#### Transcript Sparse LU Factorization for Parallel Circuit Simulation on GPU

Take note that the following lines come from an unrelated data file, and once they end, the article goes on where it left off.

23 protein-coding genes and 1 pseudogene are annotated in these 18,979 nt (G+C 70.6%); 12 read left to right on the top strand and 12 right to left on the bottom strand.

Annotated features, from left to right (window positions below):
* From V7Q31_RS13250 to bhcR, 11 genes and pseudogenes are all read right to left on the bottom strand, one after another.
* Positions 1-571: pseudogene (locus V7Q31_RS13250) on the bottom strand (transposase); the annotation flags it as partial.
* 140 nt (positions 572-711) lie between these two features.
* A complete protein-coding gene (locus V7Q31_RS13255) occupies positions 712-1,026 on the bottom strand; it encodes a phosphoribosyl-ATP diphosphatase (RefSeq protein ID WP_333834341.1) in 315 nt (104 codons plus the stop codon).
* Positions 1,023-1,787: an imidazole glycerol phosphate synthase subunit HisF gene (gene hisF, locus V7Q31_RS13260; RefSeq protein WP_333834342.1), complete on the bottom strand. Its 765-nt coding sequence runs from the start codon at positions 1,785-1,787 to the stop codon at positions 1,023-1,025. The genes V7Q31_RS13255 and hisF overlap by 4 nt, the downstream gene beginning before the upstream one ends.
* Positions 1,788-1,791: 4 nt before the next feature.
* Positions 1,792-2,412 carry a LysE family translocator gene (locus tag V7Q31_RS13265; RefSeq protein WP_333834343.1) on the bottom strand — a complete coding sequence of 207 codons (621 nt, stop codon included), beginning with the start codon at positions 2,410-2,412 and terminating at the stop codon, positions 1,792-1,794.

Sparse LU Factorization for Parallel Circuit Simulation on GPU Ling Ren, Xiaoming Chen, Yu Wang, Chenxi Zhang, Huazhong Yang Department of Electronic Engineering, Tsinghua National Laboratory for Information Science and Technology, Tsinghua University DAC 2012 Outline • • • • • Introduction Preliminaries Sparse LU factorization on GPU Experimental results Conclusions 1 Introduction • Flowchart of a SPICE simulator 2 Introduction (cont.) • SPICE takes several days or even weeks on simulation for modern designs. – The sparse matrix solver by LU factorization is performed iteratively and hence time-consuming. • However, it is difficult to parallelize the sparse solver because of the high data-dependency during the numeric LU factorization and the irregular structure of circuit matrices. 3 Introduction (cont.) • Previous works focus on dense matrices. – Factorize a sparse matrix by a highly parallelize dense solver is still much slower than sequential sparse solver. • [8]~[13] compute dense blocks on GPU but the rest are on CPU. – Still the dense idea. • [15]~[17] apply G/P left-looking algorithm on FPGA. – Scalability is limited because FPGA on-chip resources. • [18] implements it on multi-core CPU. – Scalability is limited by the number of cores. 4 Introduction (cont.) • Multi/Many-core era has come. • Graphic Processing Unit (GPU) can now be used to perform general computing. – Become popular in parallel processing for its cost-effectiveness. • The state of the art GPUs provide a possible solution to the limited scalability. • For now, the latest nVidia GeForce GTX 690 has large number of cores and memory. 5 GeForce GTX 690 official spec 6 Contributions • Exposing more parallelism for manycore architecture. • Ensuring timing order on GPU. • Optimizing memory access pattern. 7 Preliminaries • Sparse matrix • LU factorization (decomposition) • GPU architecture and CUDA. 8 Sparse matrix • The number of nonzero elements in a 𝑁 × 𝑁 sparse matrix is about in 𝑂(𝑁). • An example of adjacency matrix. 0 0 0 0 1 0 0 0 0 0 0 0 1 0 0 0 0 0 0 0 0 1 0 0 9 0 0 0 0 0 1 0 0 1 1 0 0 0 0 1 0 0 0 1 1 0 0 1 0 0 0 0 0 1 1 0 1 0 0 0 0 0 0 1 0 LU factorization • Or called LU decomposition. • 𝐴 = 𝐿𝑈 where A is a square matrix, L is a lower-triangular matrix, and U is a upper-triangular matrix. 10 CUDA programming • Compute Unified Device Architecture • The CPU code does the sequential part. • Highly parallelized part usually implement in the GPU code, called kernel. • Calling GPU function in CPU code is called kernel launch. 11 Execution of GPU thread • Threads are grouped into thread blocks. • Each thread block is assigned to a streaming multiprocessor (SM), which contains multiple streaming processors (SPs), to be executed. • The actual execution of threads on SPs is done in groups of 32 threads, called warps. • SPs execute one warp at a time. 12 GPU architecture • nVidia GeForce 9800 GTX 14 Sparse LU factorization on GPU • • • • • Overall flow Preprocessing Exposing more parallelism Ensuring timing order Optimizing memory access pattern 15 Overall flow 16 Preprocessing • HSL_MC64 algorithm to improve numeric stability. – Find permutation matrix. • AMD (Approximate Minimum Degree) algorithm to reduce fill-ins. – Find permutation matrix. • G/P algorithm based pre-factorization (a complete numeric factorization with partial pivoting) to calculate the symbolic structure of the LU factors. – Can extract the total flops. 17 Exposing more parallelism • Sequential G/P left-looking algorithm 18 19 Exposing more parallelism • Dependency graph and scheduler 20 Exposing more parallelism (cont.) • Treat the threads that process the same column as a virtue group. • In cluster mode – Columns are very sparse, so while ensuring enough threads in total, we make virtue groups as small as possible to minimize idle threads. • In pipeline mode – Columns usually contain enough nonzeros for a warp or several warps. So the size of virtue groups matters little in the sense of reducing idle threads. We use one warp as one virtue group. 21 Ensuring timing order Ensuring timing order (cont.) • Suppose column 8, 9 and 10 are being processed, and other columns are finished. Column 9 can be first updated with column 4, 6, 7, corresponding to the solid green arrows. But currently column 9 can not be updated with column 8. It must wait for column 8 to finish. Similar situation for column 10. 23 Ensuring timing order (cont.) • Key is to avoid deadlock. – Not all warps are active at the beginning. – If we active warps in wrong order in the pipeline mode, deadlock will occur. • There is no inter-warp context switching. 24 Optimizing memory access pattern • The main difference between CPU and GPU parallel programming is the memory access. • Two alternative data formats for the intermediate vectors (x in Algorithm 2). – CSC(Compressed Sparse Column) sparse vectors. • Save space and can be placed in shared memory. – Dense arrays. • Have to reside in global memory. • Two reasons to choose dense arrays. – CSC format is inconvenient for indexed accesses. – Using too much shared memory would reduce the number of resident warps per SM, and hence performance degradation. 25 CSC format • Specified by the 3 arrays {val, row_ind, col_ptr}, where row_ind stores the row indices of each nonzero, and col_ptr stores the index of the elements in val which start a column of A. • Example 26 Improve data locality • Memory access coalescing. – Several memory transactions can be coalesced into one transaction when consecutive threads access consecutive memory locations. – Sort the nonzeros in L and U by their row indices to improve the data locality. 27 Effectiveness of sorting • GPU bandwidth increase is about 2.4x on average. • CPU sparse LU factorization also benefits from sorted nonzeros, but the bandwidth increase is only 1.15x. 28 Experimental results • Environments – 2 Xeon E5405 CPUs, 2 Xeon X5680 CPUs, AMD Radeon 5870 GPU, and NVIDIA GTX 580 GPU. – Experiments on CPU are implemented in C on a 64-bit Linux server. Radeon 5870 is programmed using OpenCL v1.1. GTX580 is programmed with CUDA 4.0. • Benchmarks are from University of Florida Sparse Matrix Collection. 29 Devices specifications 30 Performance and speedup • Group A are cases under 200 Mflops. – Results are mostly worse than CPU version. • Group B are cases over 200 Mflops. • Group C are cases that contains many denormal number during factorization. – CPU cannot handle it in normal speed so that great speedup achieved by GPU. 31 Performance and speedup (cont.) • We can see the GPU bandwidth is positively related to Mflops, which indicates that in sparse LU factorization, the high memory bandwidth of GPU can be exploited only when the problem scale is large enough. 32 Scalability Analysis • The average and detail performance on the four devices are listed in table and figure, respectively. 33 Scalability Analysis (cont.) • The best performance is attained with about 24 resident warps per SM, rather than with maximum resident warps. • On GTX 580, it achieves 74% peak bandwidth at most. 34 Scalability Analysis (cont.) • On Radeon 5870, it achieves 45% peak bandwidth at most (on xenon1). A primary reason is that there are too few active wavefronts on Radeon 5870 to fully utilize the global memory bandwidth. • On the two CPUs and Radeon 5870 GPU, the bandwidth keeps increasing with the issued threads (wavefronts). 35 Hybrid solver for circuit simulation • The matrices with few flops in factorization are not suitable for GPU acceleration. – Combine both CPU/GPU version as a hybrid solver. – Choose one of them based on flops computation. 36 Conclusions • Sparse matrix solver is one of the runtime bottleneck of SPICE. • Propose the first work on GPU-based sparse LU factorization intended for circuit simulation. • Experiments demonstrate that GPU outperforms CPU on matrices with many floating point operations in factorization. 37